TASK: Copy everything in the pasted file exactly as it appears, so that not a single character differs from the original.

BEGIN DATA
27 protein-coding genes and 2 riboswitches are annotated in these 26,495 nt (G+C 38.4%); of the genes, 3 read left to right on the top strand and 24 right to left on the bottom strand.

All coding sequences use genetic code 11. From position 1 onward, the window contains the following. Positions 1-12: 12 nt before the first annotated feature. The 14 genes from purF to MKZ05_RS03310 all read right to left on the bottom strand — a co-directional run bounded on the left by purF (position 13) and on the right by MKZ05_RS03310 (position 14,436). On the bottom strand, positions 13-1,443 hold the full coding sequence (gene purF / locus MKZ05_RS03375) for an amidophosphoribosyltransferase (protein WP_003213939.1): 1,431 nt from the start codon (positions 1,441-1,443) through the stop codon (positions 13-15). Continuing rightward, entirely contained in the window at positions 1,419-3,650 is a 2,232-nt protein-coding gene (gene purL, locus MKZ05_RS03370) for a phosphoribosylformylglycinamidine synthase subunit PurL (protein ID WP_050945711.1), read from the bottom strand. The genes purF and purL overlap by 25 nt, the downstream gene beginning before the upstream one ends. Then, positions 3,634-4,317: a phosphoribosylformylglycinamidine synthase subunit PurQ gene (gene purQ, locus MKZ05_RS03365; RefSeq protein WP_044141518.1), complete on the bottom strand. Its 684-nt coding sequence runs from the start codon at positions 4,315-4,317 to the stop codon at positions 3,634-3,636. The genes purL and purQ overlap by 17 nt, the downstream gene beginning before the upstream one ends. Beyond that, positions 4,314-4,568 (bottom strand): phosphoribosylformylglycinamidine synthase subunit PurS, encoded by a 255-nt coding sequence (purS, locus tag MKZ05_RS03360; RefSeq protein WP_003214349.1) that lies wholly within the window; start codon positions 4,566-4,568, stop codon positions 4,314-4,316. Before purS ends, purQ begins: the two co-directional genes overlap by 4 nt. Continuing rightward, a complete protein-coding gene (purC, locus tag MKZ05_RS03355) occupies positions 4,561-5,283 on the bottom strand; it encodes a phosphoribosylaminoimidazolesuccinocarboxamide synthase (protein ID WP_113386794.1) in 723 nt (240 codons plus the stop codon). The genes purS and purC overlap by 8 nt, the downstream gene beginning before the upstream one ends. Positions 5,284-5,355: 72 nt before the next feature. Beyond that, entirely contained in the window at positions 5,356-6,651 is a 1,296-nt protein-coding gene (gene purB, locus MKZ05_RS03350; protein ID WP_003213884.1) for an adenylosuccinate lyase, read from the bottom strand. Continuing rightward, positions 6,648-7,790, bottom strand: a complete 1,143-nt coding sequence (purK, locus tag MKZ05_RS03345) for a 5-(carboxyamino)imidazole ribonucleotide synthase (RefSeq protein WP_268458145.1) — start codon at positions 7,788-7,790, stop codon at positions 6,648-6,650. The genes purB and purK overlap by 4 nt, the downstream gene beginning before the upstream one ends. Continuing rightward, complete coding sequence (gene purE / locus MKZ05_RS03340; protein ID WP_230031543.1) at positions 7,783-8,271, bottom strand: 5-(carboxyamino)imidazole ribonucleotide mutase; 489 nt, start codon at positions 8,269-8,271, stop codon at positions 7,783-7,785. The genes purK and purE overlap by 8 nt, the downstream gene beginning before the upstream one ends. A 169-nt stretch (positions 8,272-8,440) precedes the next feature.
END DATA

27 protein-coding genes and 2 riboswitches are annotated in these 26,495 nt (G+C 38.4%); of the genes, 3 read left to right on the top strand and 24 right to left on the bottom strand.

All coding sequences use genetic code 11. From position 1 onward, the window contains the following. Positions 1-12: 12 nt before the first annotated feature. The 14 genes from purF to MKZ05_RS03310 all read right to left on the bottom strand — a co-directional run bounded on the left by purF (position 13) and on the right by MKZ05_RS03310 (position 14,436). On the bottom strand, positions 13-1,443 hold the full coding sequence (gene purF / locus MKZ05_RS03375) for an amidophosphoribosyltransferase (protein WP_003213939.1): 1,431 nt from the start codon (positions 1,441-1,443) through the stop codon (positions 13-15). Continuing rightward, entirely contained in the window at positions 1,419-3,650 is a 2,232-nt protein-coding gene (gene purL, locus MKZ05_RS03370) for a phosphoribosylformylglycinamidine synthase subunit PurL (protein ID WP_050945711.1), read from the bottom strand. The genes purF and purL overlap by 25 nt, the downstream gene beginning before the upstream one ends. Then, positions 3,634-4,317: a phosphoribosylformylglycinamidine synthase subunit PurQ gene (gene purQ, locus MKZ05_RS03365; RefSeq protein WP_044141518.1), complete on the bottom strand. Its 684-nt coding sequence runs from the start codon at positions 4,315-4,317 to the stop codon at positions 3,634-3,636. The genes purL and purQ overlap by 17 nt, the downstream gene beginning before the upstream one ends. Beyond that, positions 4,314-4,568 (bottom strand): phosphoribosylformylglycinamidine synthase subunit PurS, encoded by a 255-nt coding sequence (purS, locus tag MKZ05_RS03360; RefSeq protein WP_003214349.1) that lies wholly within the window; start codon positions 4,566-4,568, stop codon positions 4,314-4,316. Before purS ends, purQ begins: the two co-directional genes overlap by 4 nt. Continuing rightward, a complete protein-coding gene (purC, locus tag MKZ05_RS03355) occupies positions 4,561-5,283 on the bottom strand; it encodes a phosphoribosylaminoimidazolesuccinocarboxamide synthase (protein ID WP_113386794.1) in 723 nt (240 codons plus the stop codon). The genes purS and purC overlap by 8 nt, the downstream gene beginning before the upstream one ends. Positions 5,284-5,355: 72 nt before the next feature. Beyond that, entirely contained in the window at positions 5,356-6,651 is a 1,296-nt protein-coding gene (gene purB, locus MKZ05_RS03350; protein ID WP_003213884.1) for an adenylosuccinate lyase, read from the bottom strand. Continuing rightward, positions 6,648-7,790, bottom strand: a complete 1,143-nt coding sequence (purK, locus tag MKZ05_RS03345) for a 5-(carboxyamino)imidazole ribonucleotide synthase (RefSeq protein WP_268458145.1) — start codon at positions 7,788-7,790, stop codon at positions 6,648-6,650. The genes purB and purK overlap by 4 nt, the downstream gene beginning before the upstream one ends. Continuing rightward, complete coding sequence (gene purE / locus MKZ05_RS03340; protein ID WP_230031543.1) at positions 7,783-8,271, bottom strand: 5-(carboxyamino)imidazole ribonucleotide mutase; 489 nt, start codon at positions 8,269-8,271, stop codon at positions 7,783-7,785. The genes purK and purE overlap by 8 nt, the downstream gene beginning before the upstream one ends. A 169-nt stretch (positions 8,272-8,440) precedes the next feature.